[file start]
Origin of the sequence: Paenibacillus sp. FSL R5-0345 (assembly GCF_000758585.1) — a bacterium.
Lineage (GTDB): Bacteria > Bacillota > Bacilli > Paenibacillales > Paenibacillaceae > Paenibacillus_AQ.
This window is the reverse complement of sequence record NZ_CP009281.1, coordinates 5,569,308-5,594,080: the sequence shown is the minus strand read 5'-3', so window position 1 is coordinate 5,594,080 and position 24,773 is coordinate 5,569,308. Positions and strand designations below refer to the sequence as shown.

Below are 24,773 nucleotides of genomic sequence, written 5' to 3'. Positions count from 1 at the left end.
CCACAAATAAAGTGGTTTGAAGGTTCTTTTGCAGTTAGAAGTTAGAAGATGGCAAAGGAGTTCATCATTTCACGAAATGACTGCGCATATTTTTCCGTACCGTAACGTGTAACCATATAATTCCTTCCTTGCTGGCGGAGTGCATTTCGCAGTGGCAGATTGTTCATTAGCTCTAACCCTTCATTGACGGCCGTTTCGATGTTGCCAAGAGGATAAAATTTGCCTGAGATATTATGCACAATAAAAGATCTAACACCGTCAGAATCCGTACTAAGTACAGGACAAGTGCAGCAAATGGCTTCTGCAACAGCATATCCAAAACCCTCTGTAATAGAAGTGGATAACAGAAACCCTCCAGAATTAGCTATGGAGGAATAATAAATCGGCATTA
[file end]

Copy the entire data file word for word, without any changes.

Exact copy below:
Origin of the sequence: Paenibacillus sp. FSL R5-0345 (assembly GCF_000758585.1) — a bacterium.
Lineage (GTDB): Bacteria > Bacillota > Bacilli > Paenibacillales > Paenibacillaceae > Paenibacillus_AQ.
This window is the reverse complement of sequence record NZ_CP009281.1, coordinates 5,569,308-5,594,080: the sequence shown is the minus strand read 5'-3', so window position 1 is coordinate 5,594,080 and position 24,773 is coordinate 5,569,308. Positions and strand designations below refer to the sequence as shown.

Below are 24,773 nucleotides of genomic sequence, written 5' to 3'. Positions count from 1 at the left end.
CCACAAATAAAGTGGTTTGAAGGTTCTTTTGCAGTTAGAAGTTAGAAGATGGCAAAGGAGTTCATCATTTCACGAAATGACTGCGCATATTTTTCCGTACCGTAACGTGTAACCATATAATTCCTTCCTTGCTGGCGGAGTGCATTTCGCAGTGGCAGATTGTTCATTAGCTCTAACCCTTCATTGACGGCCGTTTCGATGTTGCCAAGAGGATAAAATTTGCCTGAGATATTATGCACAATAAAAGATCTAACACCGTCAGAATCCGTACTAAGTACAGGACAAGTGCAGCAAATGGCTTCTGCAACAGCATATCCAAAACCCTCTGTAATAGAAGTGGATAACAGAAACCCTCCAGAATTAGCTATGGAGGAATAATAAATCGGCATTA